He has applied for a grant, but they are very competitive and he will likely have to work to support this as well. Valeria asked him if this angered him, that he could not practice medicine, and that he would have to work in a bar while possessing the skills to treat people without enough money to pay the 260 euros that is the mandatory fee for a visit with a GP. He said, ‘that’s the way things are’.
17:00 Bus between city centre and evening school
Shuffling in and out of people’s way, we questioned our question and modes of questioning, concerned about performing a neutrality that would be a lie (we are clearly invested in the question), not wanting to conduct aggressive interrogation, frustrated by the apathy we experienced at the University.
Over glasses of campari, bubbly wine and colourful snacks, we discussed approaches to working with students.
Wondering at the level of acceptance expressed about free labour as and educational requirement, we again re-visited the idea that free labour, while often supported by precarious work, is informed by a dramatically different set of desires i.e. for prestige, for accreditation. It is also framed by a different temporality. It economy based in the future. We speculated that the issue with the educational requirement of free labour is not about getting paid/not getting paid – the language of exploitation does not account for the issue of desire. It is more the problem that Paulo Virno describes i.e. when our modes of political participation are fulfilled within the realm of work, making political participation a hollow performance, a going through the motions. This is what is so frightening about the Bologna Process proposals around standards for lifelong and informal learning.
Back to the students questioned today, we wondered what kind of mobilization or form of questioning would emerge from the apathy expressed by people today on the street – all of whom were not particularly happy about the current state of affairs, but accepted internships as a necessary aspect of Education.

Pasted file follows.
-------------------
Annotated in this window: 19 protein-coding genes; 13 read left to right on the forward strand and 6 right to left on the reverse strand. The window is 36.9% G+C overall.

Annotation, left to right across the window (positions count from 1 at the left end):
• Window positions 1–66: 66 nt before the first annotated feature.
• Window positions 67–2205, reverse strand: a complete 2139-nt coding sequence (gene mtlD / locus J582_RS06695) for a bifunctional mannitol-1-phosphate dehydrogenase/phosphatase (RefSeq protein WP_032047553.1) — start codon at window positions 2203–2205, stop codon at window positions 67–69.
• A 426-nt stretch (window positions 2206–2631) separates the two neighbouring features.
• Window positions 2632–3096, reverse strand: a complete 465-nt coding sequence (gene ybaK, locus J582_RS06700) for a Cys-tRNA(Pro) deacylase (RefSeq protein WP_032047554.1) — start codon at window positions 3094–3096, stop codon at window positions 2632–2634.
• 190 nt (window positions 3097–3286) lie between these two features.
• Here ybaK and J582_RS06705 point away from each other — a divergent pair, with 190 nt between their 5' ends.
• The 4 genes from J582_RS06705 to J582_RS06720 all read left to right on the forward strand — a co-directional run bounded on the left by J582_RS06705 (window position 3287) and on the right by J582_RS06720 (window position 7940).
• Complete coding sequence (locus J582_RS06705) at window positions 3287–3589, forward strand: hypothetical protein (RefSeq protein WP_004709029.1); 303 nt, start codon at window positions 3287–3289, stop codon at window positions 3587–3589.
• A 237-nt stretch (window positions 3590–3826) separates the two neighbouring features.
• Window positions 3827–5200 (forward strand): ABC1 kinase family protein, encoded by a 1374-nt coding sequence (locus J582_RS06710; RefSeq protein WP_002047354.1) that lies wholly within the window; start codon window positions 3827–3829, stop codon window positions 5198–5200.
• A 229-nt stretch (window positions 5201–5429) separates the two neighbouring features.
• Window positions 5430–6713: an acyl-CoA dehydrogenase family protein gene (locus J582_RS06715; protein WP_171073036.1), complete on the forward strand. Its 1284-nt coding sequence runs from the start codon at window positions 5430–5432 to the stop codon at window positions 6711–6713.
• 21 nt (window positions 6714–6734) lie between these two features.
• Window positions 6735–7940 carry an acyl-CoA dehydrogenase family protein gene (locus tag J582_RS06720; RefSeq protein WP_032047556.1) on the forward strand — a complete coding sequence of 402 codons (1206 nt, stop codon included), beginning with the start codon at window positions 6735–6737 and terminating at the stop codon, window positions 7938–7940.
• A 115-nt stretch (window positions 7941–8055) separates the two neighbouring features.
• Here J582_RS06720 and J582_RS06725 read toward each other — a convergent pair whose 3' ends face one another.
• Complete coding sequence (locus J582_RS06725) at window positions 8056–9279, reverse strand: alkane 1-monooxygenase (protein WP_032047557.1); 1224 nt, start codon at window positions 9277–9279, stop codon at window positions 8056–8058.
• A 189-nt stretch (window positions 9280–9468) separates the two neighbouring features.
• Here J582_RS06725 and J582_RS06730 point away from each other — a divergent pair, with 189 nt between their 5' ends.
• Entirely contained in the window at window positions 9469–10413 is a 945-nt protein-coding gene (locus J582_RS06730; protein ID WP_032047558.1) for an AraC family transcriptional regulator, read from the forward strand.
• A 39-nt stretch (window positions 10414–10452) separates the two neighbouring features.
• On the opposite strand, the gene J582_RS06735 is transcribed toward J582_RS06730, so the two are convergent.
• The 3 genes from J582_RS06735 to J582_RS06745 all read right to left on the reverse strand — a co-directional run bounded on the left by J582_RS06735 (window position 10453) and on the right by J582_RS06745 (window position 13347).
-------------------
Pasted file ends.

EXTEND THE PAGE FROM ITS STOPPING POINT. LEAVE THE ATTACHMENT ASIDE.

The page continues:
We also wondered about the way that EU Commissions create strange geographies of disconnection with the places in which accords are signed and processes launched.
18:30 Evening School Hallway
Met Franco Berardi at the Evening School.
He was holding a set of maps to use in his 20th Century History class.
On the way to his classroom he told us that the school was built in the 1850s for workers in the adjoined factories. The school is now run for students who wish to obtain a secondary school diploma, but work during the day, many of whom are migrants. Students take classes from 7-11, five nights per week for five years.
19:00 Evening School Classroom
Five students were present. Franco introduced the project.
A heated discussion ensued in Italian. Janna, Susan and Kanina understood very little, but heard something about the futility of protest. Valeria relayed that one student suggested that the issue of internships is no different from that of the exploitation of any worker – that the bosses hold all of the power. They wondered why we were going to Rome to attend a protest. They also expressed their appreciation of a recent taxi workers strike, though Franco suggested that it was more possible to stage an effective protest if one owns the means of production themselves. They did not have a specific question for us to take to Rome, apart from why we were going there. We will do our best to provide an answer.
Franco told us that when he asks a question, it sometimes comes across as a lecture.
He asked us to dispatch the following question to the people at the protest in Rome:
(paraphrased) The 1990s were an amazing time for mobilization, for developing formats like the ESF. This changed on the 5th of February, 2003 when millions of people all of over protested the war in Iraq and Bush declared that ‘this is not a focus group’. This was the moment when our faith in participatory democracy was lost. It’s time for us to try something new…like sabotage. What other forms of protest can we use?
22:00 Camping Hotel
Camper van plugged into an electrical socket nearby, we made up our beds and tucked in for the night.
Tomorrow: to Rome for the demonstration of precarious workers, a meeting with a precarious worker’s group from Turin and dinner and a stroll with artists/thinkers/activists Maria Thereza Alvez and Jimmie Durham.